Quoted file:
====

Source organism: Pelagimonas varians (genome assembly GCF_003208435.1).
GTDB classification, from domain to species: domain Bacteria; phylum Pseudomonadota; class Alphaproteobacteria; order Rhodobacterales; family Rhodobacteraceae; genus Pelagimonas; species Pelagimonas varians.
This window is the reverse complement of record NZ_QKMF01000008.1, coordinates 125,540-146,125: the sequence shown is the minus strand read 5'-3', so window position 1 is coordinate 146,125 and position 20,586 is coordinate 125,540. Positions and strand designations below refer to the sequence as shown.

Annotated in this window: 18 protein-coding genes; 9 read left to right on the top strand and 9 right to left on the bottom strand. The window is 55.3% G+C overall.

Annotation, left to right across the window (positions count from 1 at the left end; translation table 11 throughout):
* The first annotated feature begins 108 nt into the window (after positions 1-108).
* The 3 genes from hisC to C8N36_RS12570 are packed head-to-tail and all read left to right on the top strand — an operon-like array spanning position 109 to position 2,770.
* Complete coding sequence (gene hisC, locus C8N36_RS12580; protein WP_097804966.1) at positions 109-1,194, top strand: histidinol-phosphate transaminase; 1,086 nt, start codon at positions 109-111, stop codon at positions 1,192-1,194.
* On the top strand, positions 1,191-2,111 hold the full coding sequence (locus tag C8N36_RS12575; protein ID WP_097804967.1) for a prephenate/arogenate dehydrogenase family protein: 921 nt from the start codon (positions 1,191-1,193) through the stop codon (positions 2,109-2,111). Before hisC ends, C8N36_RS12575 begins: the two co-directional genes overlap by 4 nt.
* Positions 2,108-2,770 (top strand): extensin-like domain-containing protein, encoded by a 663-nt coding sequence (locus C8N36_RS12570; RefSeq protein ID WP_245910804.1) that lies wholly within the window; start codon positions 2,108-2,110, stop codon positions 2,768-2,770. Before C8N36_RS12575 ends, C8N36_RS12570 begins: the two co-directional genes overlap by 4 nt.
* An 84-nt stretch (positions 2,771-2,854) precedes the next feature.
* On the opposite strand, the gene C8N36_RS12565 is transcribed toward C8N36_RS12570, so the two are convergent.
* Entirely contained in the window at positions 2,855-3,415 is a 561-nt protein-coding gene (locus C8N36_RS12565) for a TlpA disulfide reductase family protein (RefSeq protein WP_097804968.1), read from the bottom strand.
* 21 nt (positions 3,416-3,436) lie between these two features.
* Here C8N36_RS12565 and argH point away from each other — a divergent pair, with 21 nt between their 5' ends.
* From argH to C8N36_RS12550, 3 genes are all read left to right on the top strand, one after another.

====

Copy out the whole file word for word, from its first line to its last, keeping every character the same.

Source organism: Pelagimonas varians (genome assembly GCF_003208435.1).
GTDB classification, from domain to species: domain Bacteria; phylum Pseudomonadota; class Alphaproteobacteria; order Rhodobacterales; family Rhodobacteraceae; genus Pelagimonas; species Pelagimonas varians.
This window is the reverse complement of record NZ_QKMF01000008.1, coordinates 125,540-146,125: the sequence shown is the minus strand read 5'-3', so window position 1 is coordinate 146,125 and position 20,586 is coordinate 125,540. Positions and strand designations below refer to the sequence as shown.

Annotated in this window: 18 protein-coding genes; 9 read left to right on the top strand and 9 right to left on the bottom strand. The window is 55.3% G+C overall.

Annotation, left to right across the window (positions count from 1 at the left end; translation table 11 throughout):
* The first annotated feature begins 108 nt into the window (after positions 1-108).
* The 3 genes from hisC to C8N36_RS12570 are packed head-to-tail and all read left to right on the top strand — an operon-like array spanning position 109 to position 2,770.
* Complete coding sequence (gene hisC, locus C8N36_RS12580; protein WP_097804966.1) at positions 109-1,194, top strand: histidinol-phosphate transaminase; 1,086 nt, start codon at positions 109-111, stop codon at positions 1,192-1,194.
* On the top strand, positions 1,191-2,111 hold the full coding sequence (locus tag C8N36_RS12575; protein ID WP_097804967.1) for a prephenate/arogenate dehydrogenase family protein: 921 nt from the start codon (positions 1,191-1,193) through the stop codon (positions 2,109-2,111). Before hisC ends, C8N36_RS12575 begins: the two co-directional genes overlap by 4 nt.
* Positions 2,108-2,770 (top strand): extensin-like domain-containing protein, encoded by a 663-nt coding sequence (locus C8N36_RS12570; RefSeq protein ID WP_245910804.1) that lies wholly within the window; start codon positions 2,108-2,110, stop codon positions 2,768-2,770. Before C8N36_RS12575 ends, C8N36_RS12570 begins: the two co-directional genes overlap by 4 nt.
* An 84-nt stretch (positions 2,771-2,854) precedes the next feature.
* On the opposite strand, the gene C8N36_RS12565 is transcribed toward C8N36_RS12570, so the two are convergent.
* Entirely contained in the window at positions 2,855-3,415 is a 561-nt protein-coding gene (locus C8N36_RS12565) for a TlpA disulfide reductase family protein (RefSeq protein WP_097804968.1), read from the bottom strand.
* 21 nt (positions 3,416-3,436) lie between these two features.
* Here C8N36_RS12565 and argH point away from each other — a divergent pair, with 21 nt between their 5' ends.
* From argH to C8N36_RS12550, 3 genes are all read left to right on the top strand, one after another.